Creatieve geesten en het auteursrecht

· fascisme, fotografie, internet, justitie, kinderen, media
Auteurs

Creatief zijn om geld te verdienen, veel geld, met de creativiteit van de ander. Dit is de kern van het auteursrecht uit de dertiger jaren van de vorige eeuw. Macht wordt hierdoor verworven, macht over wat er te zien, te lezen en te horen valt. Wat niet rendabel is verdwijnt of maakt zelfs geen kans om enig publiek te bereiken. Dit recht strekt zich uit over de wetenschap, het onderwijs, het amusement.

Kleinzielige geesten, niet gehinderd door enige vorm van creativiteit en vandaar ook nooit te betrappen op een enkele originele gedachte, staan op auteursrecht. Zo baart ons kapitalistisch systeem de geesten die het in stand houden.

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Lucien Clergue – Grande Parade, Arles, 1955
bron


Een bericht uit Canada: cultuur, onderwijs, subsidie. En auteursrecht…


 

Feb 16 – 2011

Canadian Hypocrites Speak Out On Copyright

Yesterday, while on the Twitter, I came across this interesting little commercial via @codejill.Some Canadian authors are shocked that under Bill C-32 it will be legal to use small portions of their work in classrooms without paying them. They’re taking a principled stand against subsidies.

Or are they?

Let’s cue the doom and gloom piano and take a closer look at the authors in this commercial and the organization behind it.

The Writers’ Union of Canada

This group, which receives government money, thinks that no one –especially children– should get anything for free. They feel strongly enough about this issue that they made a commercial on the subject. A commercial backed by “Access Copyright, which collects license fees from libraries and schools on behalf of Canadian creators.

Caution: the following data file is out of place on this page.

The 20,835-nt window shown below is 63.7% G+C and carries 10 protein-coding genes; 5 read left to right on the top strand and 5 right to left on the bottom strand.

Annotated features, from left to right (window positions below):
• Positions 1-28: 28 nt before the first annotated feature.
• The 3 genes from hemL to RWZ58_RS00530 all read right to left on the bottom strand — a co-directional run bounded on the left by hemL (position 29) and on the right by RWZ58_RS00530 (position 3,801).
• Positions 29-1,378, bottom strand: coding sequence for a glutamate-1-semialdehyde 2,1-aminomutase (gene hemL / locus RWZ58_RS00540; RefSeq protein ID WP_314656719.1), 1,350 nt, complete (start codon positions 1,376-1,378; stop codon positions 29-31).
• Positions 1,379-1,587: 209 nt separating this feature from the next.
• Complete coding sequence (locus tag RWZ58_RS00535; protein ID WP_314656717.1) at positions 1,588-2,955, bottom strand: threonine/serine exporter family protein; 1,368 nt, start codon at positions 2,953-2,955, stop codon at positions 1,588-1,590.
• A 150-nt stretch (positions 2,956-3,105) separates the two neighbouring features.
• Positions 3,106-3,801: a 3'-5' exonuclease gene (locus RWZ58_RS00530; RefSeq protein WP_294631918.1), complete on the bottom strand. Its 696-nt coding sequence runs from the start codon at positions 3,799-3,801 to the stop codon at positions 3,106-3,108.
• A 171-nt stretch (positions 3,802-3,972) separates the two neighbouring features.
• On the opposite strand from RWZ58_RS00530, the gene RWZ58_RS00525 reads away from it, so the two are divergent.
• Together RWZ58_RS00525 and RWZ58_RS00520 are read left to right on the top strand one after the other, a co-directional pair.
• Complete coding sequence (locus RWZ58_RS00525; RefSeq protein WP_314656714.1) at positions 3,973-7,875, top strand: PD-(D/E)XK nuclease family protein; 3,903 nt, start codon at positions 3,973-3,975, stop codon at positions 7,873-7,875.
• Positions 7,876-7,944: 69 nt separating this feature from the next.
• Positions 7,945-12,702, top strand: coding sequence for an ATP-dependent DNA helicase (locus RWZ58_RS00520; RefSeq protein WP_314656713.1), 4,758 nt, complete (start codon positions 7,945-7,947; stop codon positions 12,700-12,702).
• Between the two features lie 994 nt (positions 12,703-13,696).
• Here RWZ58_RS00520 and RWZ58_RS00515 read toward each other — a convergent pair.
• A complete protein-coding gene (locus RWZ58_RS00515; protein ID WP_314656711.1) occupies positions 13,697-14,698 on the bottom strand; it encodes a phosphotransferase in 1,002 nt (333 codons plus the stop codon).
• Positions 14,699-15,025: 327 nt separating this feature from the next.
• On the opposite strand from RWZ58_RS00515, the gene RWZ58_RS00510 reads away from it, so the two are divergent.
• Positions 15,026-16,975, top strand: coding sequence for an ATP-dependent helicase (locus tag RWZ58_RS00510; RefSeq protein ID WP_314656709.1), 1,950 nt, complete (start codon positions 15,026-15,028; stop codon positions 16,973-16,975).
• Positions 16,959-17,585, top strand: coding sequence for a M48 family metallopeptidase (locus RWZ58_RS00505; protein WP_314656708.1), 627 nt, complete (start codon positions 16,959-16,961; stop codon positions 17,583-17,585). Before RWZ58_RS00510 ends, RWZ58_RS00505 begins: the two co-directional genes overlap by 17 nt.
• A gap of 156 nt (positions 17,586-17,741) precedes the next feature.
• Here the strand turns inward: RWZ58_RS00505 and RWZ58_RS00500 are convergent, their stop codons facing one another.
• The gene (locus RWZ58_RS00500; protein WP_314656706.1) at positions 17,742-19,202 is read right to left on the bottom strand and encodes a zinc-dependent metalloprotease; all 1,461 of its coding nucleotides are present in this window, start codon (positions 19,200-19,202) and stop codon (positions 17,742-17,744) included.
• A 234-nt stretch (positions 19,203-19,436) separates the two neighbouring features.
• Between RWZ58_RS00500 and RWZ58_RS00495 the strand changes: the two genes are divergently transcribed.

The Writers’ Union of Canada hates subsidies collected without consent.

Or I thought they did. Then I looked at their website and saw this:

“We acknowledge the support of the Canada Council for the Arts, which last year invested $20.1 million in writing and publishing throughout Canada.”

Even though they call it an “investment” that’s a pretty big subsidy collected from taxpayers without their consent.

And when you look at the other things that shock them, you’ll find this:

“The upcoming election will be a crucial election for creators. Prior to the election call the Union was shocked with the cuts to arts funding programs, totalling $60 million (including PromArt and TradeRoutes). These programs were the foundation for our future artists.”

It should be pointed out that these arts programs are paid for by the taxpayer.

Now, I’m not interested in debating whether that is right or wrong. I simply wish to point out that this group that wants to give nothing away for free is in favor of receiving taxpayer money. The message here:
Subsidies are the great defenders of culture when we get them but the evil destroyers of culture when we give them.

Nino Ricci

“There’s no gameplan when you start to write a novel. You start in the dark, you make your way forward and you hope it comes together. But the environment has to be nurturing as well.”

Isn’t he precious?

I wonder if Mr. Ricci is aware that many novels have been written in prison, gulags and other horrible environments. By people who, instead of being nurtured by their government, were persecuted by it. They’ve